To switch gears a bit, I think the real reason why this show is remembered, even though you have to buy it from Australia if you want a DVD with English subtitles on it, is because of the art. It looks as if the art is drawn over a crumpled piece of rice paper (think of Gankutsuo: The Count of Monte Cristo but on a much subtler level, no unmoving plaid or patterns) and occasionally the art style switches around for a more dramatic moment or two. The show is also really interesting, the first two arcs are much more colorful than the last three (the use of colors in the fourth one is a subtle clue to the story and in the fifth one the duller colors as used as a shorthand for "more modern times"), it's a lot more stylistic variation than you usually get in a single tv series but the show pulls off the transitions very smoothly. I also thought the medicine seller had a really interesting character design, by far one of the more interesting ones I've seen in a while. Like with the rest of his character, it mixes up some very human characteristics (his facial structure looks the most "realistic" out of all the characters) and some clearly not human ones (such as his ears and the facial markings). They also went to the effort to really try and match up the movement of the characters' mouths with their voices and it's funny but that extra emphasis both helped to make the setting less "cartoony" and more "realistic" and, going back to what I said about the best horror having a lot of roots in realism, that certainly made some of the events just a bit more terrifying.
Do you need to watch Ayakashi first before seeing this show? Not really, Ayakashi is split into three arcs and I was easily bored of the first arc so I went ahead and skipped to the final arc, Bake Neko, which is where the medicine seller is first introduced. I would recommend watching that one because it's simply more of a good show but if you don't don't worry, the show explains how its setting works quite often since each arc has an almost completely different cast of characters. Also, the last arc of Mononoke is called Bake Neko as well which helps give the series the thematic closure it needed. This isn't a story with a beginning and an end or even a series which will end once a character has grown up enough that their story has changed, everything is much too loosely connected for that. But by creating stories with the same name and some similar details (and, according to fan theories, possibly some of the same characters, centuries apart), that along with it's afterword created a surprisingly satisfying conclusion to the show. There's no reason it couldn't continue on, after all the medicine seller says that as long as mononoke gain forms he will discover their form, truth, and regret to remove them from this world, but I get the impression that the creators of the show didn't want to make a story that would go on forever.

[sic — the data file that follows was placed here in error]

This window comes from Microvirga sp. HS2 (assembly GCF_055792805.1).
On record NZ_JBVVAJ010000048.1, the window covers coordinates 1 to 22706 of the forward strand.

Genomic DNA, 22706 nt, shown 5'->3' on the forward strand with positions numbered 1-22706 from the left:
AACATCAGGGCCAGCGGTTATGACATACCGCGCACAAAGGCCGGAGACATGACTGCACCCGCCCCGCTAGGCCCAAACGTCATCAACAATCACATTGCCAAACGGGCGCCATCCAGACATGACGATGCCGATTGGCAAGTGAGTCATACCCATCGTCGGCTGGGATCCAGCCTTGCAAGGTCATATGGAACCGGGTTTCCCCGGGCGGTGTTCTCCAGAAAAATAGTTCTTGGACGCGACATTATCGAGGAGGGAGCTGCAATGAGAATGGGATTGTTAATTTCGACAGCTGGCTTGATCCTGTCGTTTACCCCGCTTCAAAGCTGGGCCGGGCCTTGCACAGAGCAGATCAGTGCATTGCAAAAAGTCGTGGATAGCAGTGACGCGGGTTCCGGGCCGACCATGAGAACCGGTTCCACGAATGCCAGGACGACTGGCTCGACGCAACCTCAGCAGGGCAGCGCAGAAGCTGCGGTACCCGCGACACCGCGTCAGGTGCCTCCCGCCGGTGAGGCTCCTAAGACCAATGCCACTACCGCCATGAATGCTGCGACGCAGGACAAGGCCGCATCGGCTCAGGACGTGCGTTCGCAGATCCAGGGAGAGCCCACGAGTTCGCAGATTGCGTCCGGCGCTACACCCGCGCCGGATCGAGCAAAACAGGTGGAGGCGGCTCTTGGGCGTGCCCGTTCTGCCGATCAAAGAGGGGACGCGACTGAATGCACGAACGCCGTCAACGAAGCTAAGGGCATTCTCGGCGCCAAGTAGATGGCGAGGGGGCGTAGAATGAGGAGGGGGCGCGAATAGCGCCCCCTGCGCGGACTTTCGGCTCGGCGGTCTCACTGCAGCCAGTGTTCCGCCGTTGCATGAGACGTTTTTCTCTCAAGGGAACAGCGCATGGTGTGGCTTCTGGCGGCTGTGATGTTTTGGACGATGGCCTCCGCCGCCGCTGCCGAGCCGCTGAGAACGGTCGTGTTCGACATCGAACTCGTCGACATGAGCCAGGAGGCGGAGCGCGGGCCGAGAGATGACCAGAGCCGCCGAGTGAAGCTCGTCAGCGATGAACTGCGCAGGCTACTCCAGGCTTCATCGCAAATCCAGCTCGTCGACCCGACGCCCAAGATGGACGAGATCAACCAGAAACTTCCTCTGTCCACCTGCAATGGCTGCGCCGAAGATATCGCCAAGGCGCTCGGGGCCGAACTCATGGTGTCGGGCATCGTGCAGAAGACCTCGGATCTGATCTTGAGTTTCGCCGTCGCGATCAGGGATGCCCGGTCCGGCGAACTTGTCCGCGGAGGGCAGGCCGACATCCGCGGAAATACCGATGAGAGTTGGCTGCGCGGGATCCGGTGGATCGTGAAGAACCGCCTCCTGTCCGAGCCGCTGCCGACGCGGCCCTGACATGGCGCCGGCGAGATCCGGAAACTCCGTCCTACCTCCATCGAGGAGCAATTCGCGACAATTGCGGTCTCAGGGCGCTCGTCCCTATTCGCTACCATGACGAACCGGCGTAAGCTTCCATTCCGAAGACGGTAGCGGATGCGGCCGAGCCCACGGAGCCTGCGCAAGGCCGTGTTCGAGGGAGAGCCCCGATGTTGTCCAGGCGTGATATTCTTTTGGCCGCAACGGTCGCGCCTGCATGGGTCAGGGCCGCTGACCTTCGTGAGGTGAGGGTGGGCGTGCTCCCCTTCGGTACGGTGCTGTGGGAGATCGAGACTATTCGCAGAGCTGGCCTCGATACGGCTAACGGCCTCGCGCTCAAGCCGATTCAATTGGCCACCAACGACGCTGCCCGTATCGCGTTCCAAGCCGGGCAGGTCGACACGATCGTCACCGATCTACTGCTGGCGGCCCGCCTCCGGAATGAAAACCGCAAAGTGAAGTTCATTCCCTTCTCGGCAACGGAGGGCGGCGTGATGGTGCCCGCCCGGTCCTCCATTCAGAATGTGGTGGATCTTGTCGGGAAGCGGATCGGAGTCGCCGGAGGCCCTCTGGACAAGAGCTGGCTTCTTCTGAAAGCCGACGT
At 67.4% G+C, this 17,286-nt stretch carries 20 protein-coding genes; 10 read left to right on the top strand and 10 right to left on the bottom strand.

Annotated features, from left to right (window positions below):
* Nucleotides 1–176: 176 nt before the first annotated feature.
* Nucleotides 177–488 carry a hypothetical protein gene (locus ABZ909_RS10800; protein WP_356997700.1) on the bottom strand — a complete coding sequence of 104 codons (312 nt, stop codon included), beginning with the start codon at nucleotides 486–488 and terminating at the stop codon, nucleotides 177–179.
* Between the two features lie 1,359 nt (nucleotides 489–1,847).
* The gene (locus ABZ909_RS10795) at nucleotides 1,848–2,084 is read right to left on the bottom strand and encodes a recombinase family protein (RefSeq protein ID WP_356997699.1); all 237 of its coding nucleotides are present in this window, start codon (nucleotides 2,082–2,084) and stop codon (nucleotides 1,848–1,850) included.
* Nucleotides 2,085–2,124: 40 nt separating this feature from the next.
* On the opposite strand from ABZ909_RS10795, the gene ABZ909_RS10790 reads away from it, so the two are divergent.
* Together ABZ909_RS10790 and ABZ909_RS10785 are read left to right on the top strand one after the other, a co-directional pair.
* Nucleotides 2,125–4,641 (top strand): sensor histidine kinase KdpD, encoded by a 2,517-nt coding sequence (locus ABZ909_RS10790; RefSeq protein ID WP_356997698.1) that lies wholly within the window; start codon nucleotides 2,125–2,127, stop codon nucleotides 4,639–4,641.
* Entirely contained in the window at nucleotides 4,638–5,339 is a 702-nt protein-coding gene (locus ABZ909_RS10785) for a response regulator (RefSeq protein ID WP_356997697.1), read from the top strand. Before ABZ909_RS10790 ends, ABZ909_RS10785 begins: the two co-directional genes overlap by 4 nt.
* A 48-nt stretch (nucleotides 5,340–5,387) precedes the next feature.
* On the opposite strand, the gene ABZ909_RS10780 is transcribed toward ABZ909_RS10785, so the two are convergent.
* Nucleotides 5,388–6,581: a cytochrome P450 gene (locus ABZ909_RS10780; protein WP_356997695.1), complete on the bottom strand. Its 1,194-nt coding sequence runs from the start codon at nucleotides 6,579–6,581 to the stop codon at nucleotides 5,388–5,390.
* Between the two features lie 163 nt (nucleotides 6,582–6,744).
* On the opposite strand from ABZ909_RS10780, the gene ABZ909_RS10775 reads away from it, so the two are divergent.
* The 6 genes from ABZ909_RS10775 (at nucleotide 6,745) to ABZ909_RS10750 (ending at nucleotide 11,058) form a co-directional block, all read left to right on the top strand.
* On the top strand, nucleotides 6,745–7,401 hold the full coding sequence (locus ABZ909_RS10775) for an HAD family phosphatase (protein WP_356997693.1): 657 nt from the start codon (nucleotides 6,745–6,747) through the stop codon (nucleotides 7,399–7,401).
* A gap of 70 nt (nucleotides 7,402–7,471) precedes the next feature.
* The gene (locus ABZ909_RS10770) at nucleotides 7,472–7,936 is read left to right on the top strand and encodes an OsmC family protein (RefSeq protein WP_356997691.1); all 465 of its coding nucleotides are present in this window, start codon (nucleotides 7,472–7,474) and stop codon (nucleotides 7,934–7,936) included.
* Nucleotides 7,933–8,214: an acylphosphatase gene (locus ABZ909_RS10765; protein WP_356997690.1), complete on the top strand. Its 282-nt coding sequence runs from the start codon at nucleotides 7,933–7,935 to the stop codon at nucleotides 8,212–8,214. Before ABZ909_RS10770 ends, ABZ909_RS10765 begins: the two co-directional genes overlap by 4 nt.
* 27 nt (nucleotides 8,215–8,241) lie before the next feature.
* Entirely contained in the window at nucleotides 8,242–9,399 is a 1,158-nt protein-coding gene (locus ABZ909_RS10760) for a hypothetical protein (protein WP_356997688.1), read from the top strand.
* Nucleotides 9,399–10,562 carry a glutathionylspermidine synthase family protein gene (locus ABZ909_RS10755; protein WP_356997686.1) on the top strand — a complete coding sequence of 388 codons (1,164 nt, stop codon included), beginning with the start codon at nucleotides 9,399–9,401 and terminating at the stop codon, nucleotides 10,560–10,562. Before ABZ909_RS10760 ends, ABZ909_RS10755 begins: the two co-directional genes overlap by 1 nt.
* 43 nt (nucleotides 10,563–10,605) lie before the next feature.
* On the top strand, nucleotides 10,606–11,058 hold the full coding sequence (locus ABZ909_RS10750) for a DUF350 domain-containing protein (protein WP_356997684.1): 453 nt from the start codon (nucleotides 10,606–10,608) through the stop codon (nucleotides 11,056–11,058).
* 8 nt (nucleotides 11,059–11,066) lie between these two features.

*actually, that's even one of my biggest pet peeve with supernatural/fantasy fiction on tv these days, that they kill off so many characters that I can't believe that Doctor Who or Supernatural is set in our contemporary world, the culture would be noticeably enough different if that kept happening. So not only is that a twist in and of itself but also helped establish the setting and keep it much more realistic than I initially expected.